RoFo or No RoFo? That is the question.
It may be answered on June 30, when the Board of Municipal Zoning Appeals (BMZA) hears a request from Royal Farms to build a 4,100-square-foot, 12-pump gas station on the 5900 block of Harford Road in Hamilton, a plan that has drawn fierce opposition from many in the neighborhood.
Residents opposed to the plan have organized as No RoFo Hamilton. City Councilman Robert Curran, who represents the area, supports the sale of the property to Royal Farms.
The first community association vote over the issue took place in June 2012, and the outcome was 13-11 in favor of Royal Farms. Roop Vijayan, now the vice president for the Glenham-Belhar (GHBH) neighborhood association, suggests residents were not made aware of the proposal or the vote.
“We had to take over our neighborhood association,” he says.
Two months later, the newly organized GHBH neighborhood association called for a second vote. “Councilman Curran was there, about 100 people were there, and 56 residents were there to vote against Royal Farms Gas Station,” Vijayan says. The vote was 56-0 against the proposal.
“Councilman Curran told us he would support us, [he said] ‘You guys spoke loud and clear,’” Vijayan says. “And then we hear rumblings . . . that Curran is meeting with Royal Farms attorneys and City Department of Transportation.”
Dell Hagan Rhodes has owned a home on Glenmore Avenue with her husband since 2005. She has been actively involved in the community association since 2012. “We had a meeting early on . . . and Curran said, ‘during their re-vote, if they vote against it, then I will go with the community association. The will of the people.’ He just lied. I mean, he lied,” she says.
In an email, Royal Farms spokesperson Brittany Eldredge writes, “the positive support we got in initial meetings was a strong driver in our choosing of this location for a store and we believe we still have support in the community. It has been supported throughout this process by Councilman Curran, who represents the interests of his district.”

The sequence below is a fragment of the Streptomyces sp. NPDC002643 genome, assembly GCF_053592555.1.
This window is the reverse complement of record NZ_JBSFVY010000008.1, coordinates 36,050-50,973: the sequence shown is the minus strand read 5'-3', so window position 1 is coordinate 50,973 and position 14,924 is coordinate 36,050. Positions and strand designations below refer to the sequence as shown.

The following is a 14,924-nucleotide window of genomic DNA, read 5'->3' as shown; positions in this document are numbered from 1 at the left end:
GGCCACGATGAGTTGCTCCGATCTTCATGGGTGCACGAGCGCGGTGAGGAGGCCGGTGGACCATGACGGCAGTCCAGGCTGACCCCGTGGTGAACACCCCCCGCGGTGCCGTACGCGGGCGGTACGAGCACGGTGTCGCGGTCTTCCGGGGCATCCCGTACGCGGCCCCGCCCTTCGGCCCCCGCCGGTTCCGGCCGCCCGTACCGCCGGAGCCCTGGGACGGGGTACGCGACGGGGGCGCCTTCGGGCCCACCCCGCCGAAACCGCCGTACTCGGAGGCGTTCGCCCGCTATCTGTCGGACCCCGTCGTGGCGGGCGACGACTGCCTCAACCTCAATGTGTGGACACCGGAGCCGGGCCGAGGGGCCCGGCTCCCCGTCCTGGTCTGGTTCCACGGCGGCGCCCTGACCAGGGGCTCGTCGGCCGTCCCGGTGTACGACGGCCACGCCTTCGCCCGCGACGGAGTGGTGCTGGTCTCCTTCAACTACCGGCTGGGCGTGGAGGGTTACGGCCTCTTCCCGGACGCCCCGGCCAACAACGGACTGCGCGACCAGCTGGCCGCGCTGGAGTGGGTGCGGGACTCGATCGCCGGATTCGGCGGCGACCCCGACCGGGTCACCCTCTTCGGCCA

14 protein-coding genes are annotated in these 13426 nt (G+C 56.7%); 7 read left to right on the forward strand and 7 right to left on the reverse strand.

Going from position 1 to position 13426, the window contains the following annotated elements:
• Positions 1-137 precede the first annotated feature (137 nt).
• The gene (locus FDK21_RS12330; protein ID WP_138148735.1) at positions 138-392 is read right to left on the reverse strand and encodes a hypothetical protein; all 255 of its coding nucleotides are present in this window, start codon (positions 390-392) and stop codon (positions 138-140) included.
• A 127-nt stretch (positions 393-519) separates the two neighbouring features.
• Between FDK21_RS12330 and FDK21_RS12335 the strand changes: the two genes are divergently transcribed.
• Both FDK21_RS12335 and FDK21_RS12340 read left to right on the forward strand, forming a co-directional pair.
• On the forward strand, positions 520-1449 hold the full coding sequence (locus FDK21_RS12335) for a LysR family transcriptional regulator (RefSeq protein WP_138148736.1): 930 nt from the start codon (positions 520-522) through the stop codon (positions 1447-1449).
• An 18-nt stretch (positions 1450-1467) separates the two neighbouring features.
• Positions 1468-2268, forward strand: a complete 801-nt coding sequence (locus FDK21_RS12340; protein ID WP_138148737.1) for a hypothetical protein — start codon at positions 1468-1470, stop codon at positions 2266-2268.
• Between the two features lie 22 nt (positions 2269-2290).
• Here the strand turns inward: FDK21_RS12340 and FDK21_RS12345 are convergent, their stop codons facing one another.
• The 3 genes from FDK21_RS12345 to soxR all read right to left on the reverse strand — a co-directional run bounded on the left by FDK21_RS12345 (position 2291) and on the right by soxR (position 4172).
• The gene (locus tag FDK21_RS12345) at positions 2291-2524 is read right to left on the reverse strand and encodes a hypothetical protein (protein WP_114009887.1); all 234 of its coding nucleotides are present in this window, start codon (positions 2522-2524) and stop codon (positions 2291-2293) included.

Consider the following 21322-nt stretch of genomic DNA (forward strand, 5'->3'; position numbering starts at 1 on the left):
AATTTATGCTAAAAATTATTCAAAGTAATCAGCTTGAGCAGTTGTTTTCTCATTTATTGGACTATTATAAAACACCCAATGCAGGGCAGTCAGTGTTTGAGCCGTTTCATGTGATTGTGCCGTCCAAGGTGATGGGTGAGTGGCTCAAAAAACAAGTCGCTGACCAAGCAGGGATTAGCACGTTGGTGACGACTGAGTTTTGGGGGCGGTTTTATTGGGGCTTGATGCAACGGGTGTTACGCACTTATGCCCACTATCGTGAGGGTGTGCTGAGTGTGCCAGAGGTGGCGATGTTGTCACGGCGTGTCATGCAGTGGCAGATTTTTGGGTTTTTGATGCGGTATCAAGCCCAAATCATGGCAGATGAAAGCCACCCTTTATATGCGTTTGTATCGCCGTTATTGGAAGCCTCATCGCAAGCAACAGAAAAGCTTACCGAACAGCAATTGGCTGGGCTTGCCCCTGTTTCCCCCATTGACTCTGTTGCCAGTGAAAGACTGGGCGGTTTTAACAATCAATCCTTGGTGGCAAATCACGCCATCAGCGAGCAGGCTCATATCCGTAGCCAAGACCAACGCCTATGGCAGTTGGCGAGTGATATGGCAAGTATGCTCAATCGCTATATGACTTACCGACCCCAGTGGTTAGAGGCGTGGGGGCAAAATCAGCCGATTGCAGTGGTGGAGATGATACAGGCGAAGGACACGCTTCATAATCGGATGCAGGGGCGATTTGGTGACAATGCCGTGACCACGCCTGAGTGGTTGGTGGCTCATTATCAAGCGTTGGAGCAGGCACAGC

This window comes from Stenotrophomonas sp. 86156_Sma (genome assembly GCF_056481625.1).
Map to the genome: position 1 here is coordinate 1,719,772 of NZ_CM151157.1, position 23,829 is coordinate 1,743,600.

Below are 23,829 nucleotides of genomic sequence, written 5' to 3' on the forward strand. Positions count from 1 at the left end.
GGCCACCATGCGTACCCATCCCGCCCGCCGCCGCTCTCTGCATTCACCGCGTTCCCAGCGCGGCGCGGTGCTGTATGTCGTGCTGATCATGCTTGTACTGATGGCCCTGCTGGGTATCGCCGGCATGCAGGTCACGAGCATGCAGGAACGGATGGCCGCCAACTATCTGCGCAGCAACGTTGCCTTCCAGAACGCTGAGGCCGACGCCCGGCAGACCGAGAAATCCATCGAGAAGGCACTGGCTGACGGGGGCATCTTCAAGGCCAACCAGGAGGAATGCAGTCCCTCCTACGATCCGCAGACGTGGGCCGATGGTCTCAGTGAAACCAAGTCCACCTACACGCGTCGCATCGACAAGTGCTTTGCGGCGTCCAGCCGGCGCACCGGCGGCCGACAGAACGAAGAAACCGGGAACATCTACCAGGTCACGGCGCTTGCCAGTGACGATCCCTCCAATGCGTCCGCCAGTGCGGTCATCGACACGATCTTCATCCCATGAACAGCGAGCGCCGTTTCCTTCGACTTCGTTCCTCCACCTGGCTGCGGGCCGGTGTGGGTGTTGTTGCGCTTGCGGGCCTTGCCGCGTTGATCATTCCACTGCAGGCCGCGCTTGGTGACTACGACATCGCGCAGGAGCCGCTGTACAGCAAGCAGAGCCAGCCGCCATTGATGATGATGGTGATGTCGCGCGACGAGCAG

Curran feels he was put in an unfair position by the second community vote, and claims he never promised to stand by the final decision, even though a Baltimore Brew story on the meeting reported, “Curran said he would represent the community’s wishes based on the evening’s re-vote.”
“I’m in the position where it was already going to go to the board with the initial approval of the GHBH neighborhood association, and now they throw all the board and the president out, have a re-vote, and I’m stuck in the middle,” Curran says. “I had meetings with Royal Farms, several meetings. We saw the plans, I said, ‘that’s kind of large; let’s reduce this size,’” he says.
Curran says he sought to find middle ground with the community and secured $500,000 specifically to realign the intersection that all parties agree is dangerous, where the Royal Farms would be built. But Royal Farms offered to cede some of its potential property to allow a realignment, so Curran diverted those funds for a different road repair in the neighborhood.
“At the suggestion of Councilman Curran we agreed to donate property to the city for the modifications of the Harford Road / Glenmore Avenue intersection, enabling the intersection to be modified to address citizen’s concerns about safety,” writes Eldredge.